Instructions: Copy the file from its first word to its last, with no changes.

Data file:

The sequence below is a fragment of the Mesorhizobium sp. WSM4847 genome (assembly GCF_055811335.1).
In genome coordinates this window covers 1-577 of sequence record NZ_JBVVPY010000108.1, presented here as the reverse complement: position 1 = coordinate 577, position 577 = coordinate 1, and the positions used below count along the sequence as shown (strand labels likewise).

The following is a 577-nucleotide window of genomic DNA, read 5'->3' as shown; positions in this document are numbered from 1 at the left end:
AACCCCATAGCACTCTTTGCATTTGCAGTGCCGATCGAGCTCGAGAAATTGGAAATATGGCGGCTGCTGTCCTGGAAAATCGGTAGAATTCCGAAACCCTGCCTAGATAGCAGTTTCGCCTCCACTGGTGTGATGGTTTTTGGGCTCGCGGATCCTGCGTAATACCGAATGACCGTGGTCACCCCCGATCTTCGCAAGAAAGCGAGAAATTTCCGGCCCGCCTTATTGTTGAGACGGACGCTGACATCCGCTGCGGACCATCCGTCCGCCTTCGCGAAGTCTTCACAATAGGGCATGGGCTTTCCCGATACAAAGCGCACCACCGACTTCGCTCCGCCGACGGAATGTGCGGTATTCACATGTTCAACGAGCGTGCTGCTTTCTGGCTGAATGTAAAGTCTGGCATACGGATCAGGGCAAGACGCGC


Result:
The sequence below is a fragment of the Mesorhizobium sp. WSM4847 genome (assembly GCF_055811335.1).
In genome coordinates this window covers 1-577 of sequence record NZ_JBVVPY010000108.1, presented here as the reverse complement: position 1 = coordinate 577, position 577 = coordinate 1, and the positions used below count along the sequence as shown (strand labels likewise).

The following is a 577-nucleotide window of genomic DNA, read 5'->3' as shown; positions in this document are numbered from 1 at the left end:
AACCCCATAGCACTCTTTGCATTTGCAGTGCCGATCGAGCTCGAGAAATTGGAAATATGGCGGCTGCTGTCCTGGAAAATCGGTAGAATTCCGAAACCCTGCCTAGATAGCAGTTTCGCCTCCACTGGTGTGATGGTTTTTGGGCTCGCGGATCCTGCGTAATACCGAATGACCGTGGTCACCCCCGATCTTCGCAAGAAAGCGAGAAATTTCCGGCCCGCCTTATTGTTGAGACGGACGCTGACATCCGCTGCGGACCATCCGTCCGCCTTCGCGAAGTCTTCACAATAGGGCATGGGCTTTCCCGATACAAAGCGCACCACCGACTTCGCTCCGCCGACGGAATGTGCGGTATTCACATGTTCAACGAGCGTGCTGCTTTCTGGCTGAATGTAAAGTCTGGCATACGGATCAGGGCAAGACGCGC